Now-a-days it is hard to find a physical COM port in laptops and fast disappearing in desktops, it will be convenient for the embedded developers to have an on-chip USB interface. The LPC1768 has a USB device interface and this example will enable the user to make it as a virtual COM port.
Universal serial Bus (USB), a connection technology for attaching peripheral devices to a computer, providing fast data exchange. USB connects more than computers and peripherals. USB gives you a single, standardized, easy-to-use way to connect up to 127 devices to a computer.
Below figure shows how to interface the USB to microcontroller. The USB is a 4 wire bus that supports communication between a host and a number (127 max.) of peripherals. In USB data cable Data+ and Data- signals are transmitted on a twisted pair. No termination needed. Half-duplex differential signaling helps to combat the effects of electromagnetic noise on longer lines. Contrary to popular belief, D+ and D- operate together; they are not separate simplex connections.
Fig. 1: Block Diagram Of USb Interfacing Microcontroller For Virtual Comport
Interfacing USB with LPC2148:
The LPC1768 controller enables 12 Mb/s data exchange with a USB host controller. It consists of register interface, serial interface engine, endpoint buffer memory and DMA controller. The input, output signals and a USB Bus are used to connect with controller. The LPC2148 controller read the USB voltage as power supply for controlling peripherals without having an external voltage. The LPC1768 USB takes supply voltage either from USB or external power supply by using a Jumper connection.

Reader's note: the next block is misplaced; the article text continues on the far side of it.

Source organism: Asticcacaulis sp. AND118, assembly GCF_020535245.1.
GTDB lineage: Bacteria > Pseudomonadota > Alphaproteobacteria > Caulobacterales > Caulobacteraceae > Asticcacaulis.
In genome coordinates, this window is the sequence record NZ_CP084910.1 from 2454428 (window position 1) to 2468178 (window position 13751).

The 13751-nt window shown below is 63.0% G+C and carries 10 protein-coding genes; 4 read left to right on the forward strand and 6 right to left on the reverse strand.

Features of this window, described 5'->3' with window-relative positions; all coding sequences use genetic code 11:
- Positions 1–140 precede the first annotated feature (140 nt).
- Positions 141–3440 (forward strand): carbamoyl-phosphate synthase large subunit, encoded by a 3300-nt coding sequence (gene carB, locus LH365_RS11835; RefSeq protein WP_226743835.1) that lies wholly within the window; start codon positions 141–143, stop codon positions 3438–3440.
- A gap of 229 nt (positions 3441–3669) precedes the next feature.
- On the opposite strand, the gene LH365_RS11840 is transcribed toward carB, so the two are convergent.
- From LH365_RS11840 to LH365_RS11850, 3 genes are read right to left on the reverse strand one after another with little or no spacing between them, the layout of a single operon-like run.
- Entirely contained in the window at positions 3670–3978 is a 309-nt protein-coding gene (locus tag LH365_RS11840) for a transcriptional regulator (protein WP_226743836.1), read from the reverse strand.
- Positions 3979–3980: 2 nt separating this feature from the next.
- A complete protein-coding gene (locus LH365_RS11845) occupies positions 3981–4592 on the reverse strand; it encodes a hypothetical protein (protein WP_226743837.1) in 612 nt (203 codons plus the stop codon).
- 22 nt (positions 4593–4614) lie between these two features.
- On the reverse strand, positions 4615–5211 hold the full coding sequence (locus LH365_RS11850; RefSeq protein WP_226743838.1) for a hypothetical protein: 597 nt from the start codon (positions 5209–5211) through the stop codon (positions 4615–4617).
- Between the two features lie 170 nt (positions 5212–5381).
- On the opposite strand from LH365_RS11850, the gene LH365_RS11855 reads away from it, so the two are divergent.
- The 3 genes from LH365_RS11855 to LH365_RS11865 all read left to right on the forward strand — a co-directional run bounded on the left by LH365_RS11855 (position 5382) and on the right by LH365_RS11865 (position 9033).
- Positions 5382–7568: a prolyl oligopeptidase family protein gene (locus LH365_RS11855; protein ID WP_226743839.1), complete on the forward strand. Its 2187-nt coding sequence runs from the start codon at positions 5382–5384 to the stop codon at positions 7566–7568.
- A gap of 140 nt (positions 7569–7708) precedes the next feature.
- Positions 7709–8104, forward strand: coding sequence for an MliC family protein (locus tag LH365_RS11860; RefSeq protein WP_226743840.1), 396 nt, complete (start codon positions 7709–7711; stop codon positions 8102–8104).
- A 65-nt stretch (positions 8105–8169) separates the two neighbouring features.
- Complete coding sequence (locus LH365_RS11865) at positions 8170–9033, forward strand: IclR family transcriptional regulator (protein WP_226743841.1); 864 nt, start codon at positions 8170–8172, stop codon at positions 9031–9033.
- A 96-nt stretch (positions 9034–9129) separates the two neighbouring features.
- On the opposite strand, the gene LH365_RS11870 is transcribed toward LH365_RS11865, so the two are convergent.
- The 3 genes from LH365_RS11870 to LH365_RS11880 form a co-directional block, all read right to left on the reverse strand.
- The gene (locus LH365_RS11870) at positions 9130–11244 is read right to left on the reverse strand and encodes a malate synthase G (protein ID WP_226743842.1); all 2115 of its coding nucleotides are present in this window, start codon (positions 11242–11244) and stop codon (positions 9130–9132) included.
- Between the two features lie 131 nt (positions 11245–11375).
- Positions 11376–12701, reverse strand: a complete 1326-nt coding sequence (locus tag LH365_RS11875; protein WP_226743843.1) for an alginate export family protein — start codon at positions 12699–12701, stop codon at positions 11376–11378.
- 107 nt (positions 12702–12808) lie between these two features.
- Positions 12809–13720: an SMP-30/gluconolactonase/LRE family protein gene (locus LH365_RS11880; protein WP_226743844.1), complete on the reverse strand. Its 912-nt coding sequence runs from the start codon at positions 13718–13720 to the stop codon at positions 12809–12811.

Circuit Diagram to Interface USB 2.0 with LPC1768:
Fig. 2: Circuit Diagram To Interface USB 2.0 Virtual Comport With LPC1768
To build this example, first download and extract the quick start code base.
Windows will ask for a driver the first time the device is used. The .inf file needed is in the library folder itself.
Fig. 3: Searching For Driver In Windows
Fig. 4: Browsing Driver Software In Windows
Windows 7 lacks terminal software. So, you’ll have to use a third party terminal software like, Arduino comport and putty. Whatever you may using you will need to know what number is assigned to the LPC1768 COM port. This can be seen in the Device manager.
Fig. 5: Number Assigned To LPC1768 COM Port Seen In Device Manager
As seen above, COM14 is what we will need to use for communicating with LPC1768 and USB-Serial converter is connected in COM6.
The USB and the UART-Serial are connected to the system, then two terminal software are opened for each separately. Here we are using putty and the Arduino IDE terminal software.
Fig. 6: Putty And Arduino IDE Terminal Software Window For Serial Communication
Any data entered to the COM6 will be reflected in the COM14 and vice versa.
Fig. 7: USB Virtual Comport Using LPC1768 Prototype